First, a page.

Pathology Handbook




Clinical Indications

Phenytoin is a primary anticonvulsant for prophylaxis and treatment of partial and generalised tonic-clonic seizures. It is particularly appropriate where once daily dosing is an advantage. It does however have unpleasant comestic effects on long term treatment. The main indications for monitoring are:

  • On initiating therapy
  • During I.V. therapy in status epilepticus
  • Unexpected deterioration in seizure control
  • As an adjunct to the diagnosis of toxicity
  • When interacting drugs are added or withdrawn
  • In pregnancy

Drug Kinetics

Phenytoin is metabolised by the hepatic mixed-function oxidase system, which has a limited capacity and can become saturated at phenytoin concentrations within the target range. When levels are close to the saturation point a small increase in dose can result in a marked increase in serum concentration: this saturation point varies widely between patients.

Request Form 

Request on ICE
Please state dosage and time of last dose on request form.


Available at all times. Please contact the laboratory regarding urgent requests.

Specific Criteria

A trough sample is required - i.e. pre-dose

Patient Preparation

Steady state levels. This is 4-5 days following a change in dose.

Turnaround Time

Same Day


Serum in yellow top (SST) tube


2 ml


Vacutainer gold top

Lab Handling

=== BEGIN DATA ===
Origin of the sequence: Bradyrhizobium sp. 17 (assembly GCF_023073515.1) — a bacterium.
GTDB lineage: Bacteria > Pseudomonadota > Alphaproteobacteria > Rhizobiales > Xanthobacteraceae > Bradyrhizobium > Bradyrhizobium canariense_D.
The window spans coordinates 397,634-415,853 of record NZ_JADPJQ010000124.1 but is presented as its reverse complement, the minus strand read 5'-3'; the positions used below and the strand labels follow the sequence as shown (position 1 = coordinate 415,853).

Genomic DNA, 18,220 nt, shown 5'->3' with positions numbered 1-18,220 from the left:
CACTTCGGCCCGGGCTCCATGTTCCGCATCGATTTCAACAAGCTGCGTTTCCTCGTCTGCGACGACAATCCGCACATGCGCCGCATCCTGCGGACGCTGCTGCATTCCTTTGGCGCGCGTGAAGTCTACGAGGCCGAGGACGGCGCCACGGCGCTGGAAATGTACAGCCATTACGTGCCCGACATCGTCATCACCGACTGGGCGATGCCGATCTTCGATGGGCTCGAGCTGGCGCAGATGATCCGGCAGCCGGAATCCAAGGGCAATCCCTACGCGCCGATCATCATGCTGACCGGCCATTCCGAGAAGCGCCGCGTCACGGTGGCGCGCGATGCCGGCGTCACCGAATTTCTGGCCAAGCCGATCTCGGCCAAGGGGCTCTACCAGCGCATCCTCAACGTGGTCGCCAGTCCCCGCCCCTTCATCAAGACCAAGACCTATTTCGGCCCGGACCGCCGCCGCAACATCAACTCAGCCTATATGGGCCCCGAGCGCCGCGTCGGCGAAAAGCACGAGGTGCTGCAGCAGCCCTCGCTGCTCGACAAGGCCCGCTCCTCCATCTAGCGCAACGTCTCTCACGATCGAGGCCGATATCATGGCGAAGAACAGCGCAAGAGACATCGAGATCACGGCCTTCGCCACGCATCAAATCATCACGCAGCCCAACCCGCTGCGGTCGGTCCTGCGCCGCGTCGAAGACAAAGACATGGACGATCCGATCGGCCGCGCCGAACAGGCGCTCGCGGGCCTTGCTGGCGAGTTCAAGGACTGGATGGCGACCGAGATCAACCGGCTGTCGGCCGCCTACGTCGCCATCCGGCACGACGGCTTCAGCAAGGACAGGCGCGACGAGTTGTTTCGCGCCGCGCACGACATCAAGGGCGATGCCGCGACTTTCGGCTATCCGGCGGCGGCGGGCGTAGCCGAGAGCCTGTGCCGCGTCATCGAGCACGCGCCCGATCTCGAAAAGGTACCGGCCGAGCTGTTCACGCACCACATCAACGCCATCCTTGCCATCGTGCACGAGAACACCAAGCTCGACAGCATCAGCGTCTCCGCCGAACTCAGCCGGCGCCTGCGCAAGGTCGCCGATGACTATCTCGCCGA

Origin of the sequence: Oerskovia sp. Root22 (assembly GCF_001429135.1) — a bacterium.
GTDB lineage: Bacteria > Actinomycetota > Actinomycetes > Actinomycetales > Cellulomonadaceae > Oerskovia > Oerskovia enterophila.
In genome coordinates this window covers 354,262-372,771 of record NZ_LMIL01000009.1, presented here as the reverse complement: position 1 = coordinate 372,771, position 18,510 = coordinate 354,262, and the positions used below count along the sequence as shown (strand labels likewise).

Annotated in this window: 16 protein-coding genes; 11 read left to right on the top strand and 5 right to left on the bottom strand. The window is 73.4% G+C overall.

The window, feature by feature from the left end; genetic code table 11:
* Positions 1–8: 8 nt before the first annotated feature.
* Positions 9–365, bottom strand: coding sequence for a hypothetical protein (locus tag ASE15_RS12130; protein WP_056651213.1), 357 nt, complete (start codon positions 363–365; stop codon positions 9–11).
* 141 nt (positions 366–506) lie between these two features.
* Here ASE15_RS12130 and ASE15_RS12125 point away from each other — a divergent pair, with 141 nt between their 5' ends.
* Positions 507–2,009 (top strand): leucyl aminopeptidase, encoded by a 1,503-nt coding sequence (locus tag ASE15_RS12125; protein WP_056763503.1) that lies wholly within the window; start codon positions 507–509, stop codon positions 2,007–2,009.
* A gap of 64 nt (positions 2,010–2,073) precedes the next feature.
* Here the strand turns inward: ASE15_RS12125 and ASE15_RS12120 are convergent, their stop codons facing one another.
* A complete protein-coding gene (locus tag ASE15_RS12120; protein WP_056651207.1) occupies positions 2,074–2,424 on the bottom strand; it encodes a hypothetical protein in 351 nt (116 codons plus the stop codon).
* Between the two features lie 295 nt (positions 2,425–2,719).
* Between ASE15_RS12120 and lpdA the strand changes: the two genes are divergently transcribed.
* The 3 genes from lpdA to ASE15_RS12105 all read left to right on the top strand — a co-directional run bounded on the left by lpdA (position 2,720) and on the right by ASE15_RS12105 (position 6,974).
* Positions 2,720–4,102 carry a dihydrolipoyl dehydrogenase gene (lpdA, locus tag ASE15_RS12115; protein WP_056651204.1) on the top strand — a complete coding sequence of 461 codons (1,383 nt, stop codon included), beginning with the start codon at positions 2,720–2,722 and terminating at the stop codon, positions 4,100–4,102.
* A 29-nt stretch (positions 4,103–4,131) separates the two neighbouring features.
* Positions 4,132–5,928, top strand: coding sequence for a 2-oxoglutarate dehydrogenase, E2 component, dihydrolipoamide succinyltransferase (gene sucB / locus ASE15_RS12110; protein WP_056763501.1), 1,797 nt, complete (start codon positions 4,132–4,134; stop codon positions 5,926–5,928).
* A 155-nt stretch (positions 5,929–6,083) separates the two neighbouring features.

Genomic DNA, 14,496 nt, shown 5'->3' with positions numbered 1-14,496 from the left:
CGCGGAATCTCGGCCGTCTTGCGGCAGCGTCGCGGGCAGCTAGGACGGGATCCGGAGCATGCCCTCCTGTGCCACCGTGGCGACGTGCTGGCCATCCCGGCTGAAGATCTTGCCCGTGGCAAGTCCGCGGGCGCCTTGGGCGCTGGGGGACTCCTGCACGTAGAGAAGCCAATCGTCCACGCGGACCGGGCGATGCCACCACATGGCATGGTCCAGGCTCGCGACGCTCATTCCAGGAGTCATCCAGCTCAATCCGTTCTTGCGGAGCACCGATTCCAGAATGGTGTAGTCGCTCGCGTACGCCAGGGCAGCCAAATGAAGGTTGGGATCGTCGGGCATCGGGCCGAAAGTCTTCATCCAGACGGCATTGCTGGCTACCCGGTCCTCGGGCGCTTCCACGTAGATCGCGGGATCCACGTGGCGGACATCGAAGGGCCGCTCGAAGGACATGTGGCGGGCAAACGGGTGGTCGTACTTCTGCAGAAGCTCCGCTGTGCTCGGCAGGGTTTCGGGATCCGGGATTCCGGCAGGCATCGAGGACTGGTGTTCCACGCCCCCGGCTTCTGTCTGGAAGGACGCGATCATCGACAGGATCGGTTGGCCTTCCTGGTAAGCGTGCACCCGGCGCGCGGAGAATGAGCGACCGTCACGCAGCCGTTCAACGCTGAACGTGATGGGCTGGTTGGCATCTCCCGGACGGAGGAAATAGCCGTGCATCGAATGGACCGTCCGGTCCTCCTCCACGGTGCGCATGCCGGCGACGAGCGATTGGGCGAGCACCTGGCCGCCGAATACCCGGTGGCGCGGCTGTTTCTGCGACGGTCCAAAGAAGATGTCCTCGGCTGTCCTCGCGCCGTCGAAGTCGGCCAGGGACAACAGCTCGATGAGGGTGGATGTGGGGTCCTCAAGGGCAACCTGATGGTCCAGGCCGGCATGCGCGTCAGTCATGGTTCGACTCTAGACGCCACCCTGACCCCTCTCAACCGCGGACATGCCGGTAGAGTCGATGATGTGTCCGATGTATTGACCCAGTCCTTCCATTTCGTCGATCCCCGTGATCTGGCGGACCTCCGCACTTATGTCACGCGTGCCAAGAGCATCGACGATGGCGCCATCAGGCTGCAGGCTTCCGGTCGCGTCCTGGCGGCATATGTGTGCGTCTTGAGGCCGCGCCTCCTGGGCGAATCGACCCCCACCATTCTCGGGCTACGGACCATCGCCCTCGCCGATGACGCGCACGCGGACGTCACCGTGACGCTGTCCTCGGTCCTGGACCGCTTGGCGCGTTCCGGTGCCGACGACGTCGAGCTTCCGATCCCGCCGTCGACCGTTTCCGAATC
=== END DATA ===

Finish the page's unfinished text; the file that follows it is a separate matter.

Samples should be analysed same day if left on gel.

Causes for Rejection

Unlabelled sample

Target Range

5 - 20 mg/L

NOTE THAT LEVELS ARE REPORTED IN mg/L; to convert mg/L to ┬Ámol/L multiply by 3.96

This range is indicative only, and some patients tolerate higher levels and require them to achieve effective control. Other patients are adequately controlled at lower concentrations and there is no need to use higher doses in such patients.
Phenytoin is over 90% protein-bound in healthy adults on monotherapy, but binding is substantially reduced in neonates, pregnancy, renal or hepatic disease. In such cases, effective or toxic free drug levels are obtained at lower total serum phenytoin levels.


Symptoms of neurotoxicity (nausea, vomiting, tremor. ataxia) are increasingly frequent as levels exceed 20 mg/L


Following overdose and confirmation of toxicity there is not a case for continuous monitoring of levels to decide when to resume therapy. Phenytoin half-life is usually between 24 and 48 hours but due to the saturation kinetics displayed, levels will gradually fall and then plummet i.e. half-life will be dependant on serum levels. Usually, phenytoin is stopped for 2 to 3 days and then the normal dose resumed. Serum levels should be monitored 7-10 days later after steady state has been obtained.